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  • [TOY TRAIN WHISTLE]

  • Hello, and welcome to a coding challenge.

  • Today, I'm going to tackle the gift wrapping challenge.

  • I'm going to make this code, I'm going

  • to wrap it up as a nice present, and I'm

  • going to hand it over to you.

  • And hopefully you will make something beautiful out of it,

  • or you'll learn something, or all that kind

  • of stuff, that jazz.

  • This is some code that I wrote a long time ago for an example.

  • And this is a demonstration of calculating a convex hull.

  • This, if I did it correctly, is actually

  • using a different algorithm from gift wrapping called the Graham

  • scam.

  • It's not a scam.

  • It's not a scam.

  • The Graham scan.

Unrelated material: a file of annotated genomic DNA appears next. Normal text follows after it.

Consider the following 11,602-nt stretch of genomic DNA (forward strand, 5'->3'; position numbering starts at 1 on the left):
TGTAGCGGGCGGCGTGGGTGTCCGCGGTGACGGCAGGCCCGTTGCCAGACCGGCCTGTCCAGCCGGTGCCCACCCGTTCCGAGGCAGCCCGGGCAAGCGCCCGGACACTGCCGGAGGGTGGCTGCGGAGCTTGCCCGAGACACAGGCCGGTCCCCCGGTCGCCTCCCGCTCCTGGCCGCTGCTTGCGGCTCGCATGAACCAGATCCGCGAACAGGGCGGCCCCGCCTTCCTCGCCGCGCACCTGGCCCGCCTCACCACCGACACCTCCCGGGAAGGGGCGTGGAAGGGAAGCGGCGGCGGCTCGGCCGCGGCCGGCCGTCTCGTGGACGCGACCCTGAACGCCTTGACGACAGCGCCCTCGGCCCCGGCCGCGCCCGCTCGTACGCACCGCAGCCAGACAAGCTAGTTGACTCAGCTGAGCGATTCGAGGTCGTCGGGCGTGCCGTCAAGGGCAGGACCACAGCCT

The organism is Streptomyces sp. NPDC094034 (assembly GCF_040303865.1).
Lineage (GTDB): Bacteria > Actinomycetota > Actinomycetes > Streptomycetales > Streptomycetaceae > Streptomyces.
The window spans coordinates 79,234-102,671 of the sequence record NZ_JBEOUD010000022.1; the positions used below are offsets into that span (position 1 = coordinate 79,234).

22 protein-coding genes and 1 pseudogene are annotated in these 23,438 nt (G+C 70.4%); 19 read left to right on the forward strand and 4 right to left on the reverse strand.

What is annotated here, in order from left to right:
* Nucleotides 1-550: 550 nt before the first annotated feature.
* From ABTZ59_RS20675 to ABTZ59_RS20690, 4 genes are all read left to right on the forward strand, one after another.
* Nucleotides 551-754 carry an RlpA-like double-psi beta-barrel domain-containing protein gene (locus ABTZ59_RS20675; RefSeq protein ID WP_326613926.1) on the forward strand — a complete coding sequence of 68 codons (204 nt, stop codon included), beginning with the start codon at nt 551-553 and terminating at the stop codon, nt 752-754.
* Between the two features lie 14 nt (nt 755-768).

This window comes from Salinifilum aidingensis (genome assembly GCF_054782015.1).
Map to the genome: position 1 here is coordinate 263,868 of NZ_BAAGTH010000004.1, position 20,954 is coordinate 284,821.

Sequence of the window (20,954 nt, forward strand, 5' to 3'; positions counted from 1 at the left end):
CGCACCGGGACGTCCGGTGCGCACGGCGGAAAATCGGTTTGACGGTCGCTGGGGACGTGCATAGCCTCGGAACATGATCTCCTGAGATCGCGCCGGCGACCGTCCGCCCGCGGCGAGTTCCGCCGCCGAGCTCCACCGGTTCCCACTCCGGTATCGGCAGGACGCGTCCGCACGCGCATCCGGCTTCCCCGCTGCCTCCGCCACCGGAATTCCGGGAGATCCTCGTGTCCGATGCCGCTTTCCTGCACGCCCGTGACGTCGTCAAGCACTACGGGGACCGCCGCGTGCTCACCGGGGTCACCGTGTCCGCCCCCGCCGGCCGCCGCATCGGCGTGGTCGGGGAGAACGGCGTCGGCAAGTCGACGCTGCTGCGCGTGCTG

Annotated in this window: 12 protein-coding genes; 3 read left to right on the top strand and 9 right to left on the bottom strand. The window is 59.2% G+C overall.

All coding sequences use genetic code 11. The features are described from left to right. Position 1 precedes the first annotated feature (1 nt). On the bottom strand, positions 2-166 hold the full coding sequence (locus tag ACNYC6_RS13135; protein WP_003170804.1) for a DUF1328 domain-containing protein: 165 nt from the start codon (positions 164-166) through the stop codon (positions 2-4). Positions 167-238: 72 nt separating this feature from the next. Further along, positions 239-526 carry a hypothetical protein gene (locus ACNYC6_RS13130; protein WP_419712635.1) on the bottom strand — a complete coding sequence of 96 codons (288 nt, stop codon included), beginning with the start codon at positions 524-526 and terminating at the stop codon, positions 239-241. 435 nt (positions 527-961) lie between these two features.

• And there are a variety of algorithms

  • for computing a convex hull.

  • There's the Chan algorithm, and more.

  • And they have various different efficiencies.

  • The gift wrapping algorithm is probably the least efficient,

  • but it's a good starter one.

  • So let me talk about what a convex hull is first,

  • and then look at what the algorithm is,

  • and then we'll go and write the code for it.

  • And this, I should say, is an algorithm part

  • of the field of research called computational geometry.

  • And I would really like to do a variety

  • of coding challenges around different computational

  • geometry topics.

  • So if you have an idea for one, write it in the comments.

  • So the idea of a convex hull is, first, we

  • need just a random collection of points.

  • So if we have a two-dimensional space--

  • and these algorithms typically generalize

  • to higher dimensions.

  • But you know me, I just like to be in two dimensions.

  • Here's my random collection of points.

  • Now, first I need to make the distinction between convex

  • and concave.

  • So here is a shape that is distinctly concave,

  • a Pac-Man-like creature, so to speak.

  • All of these angles that are made out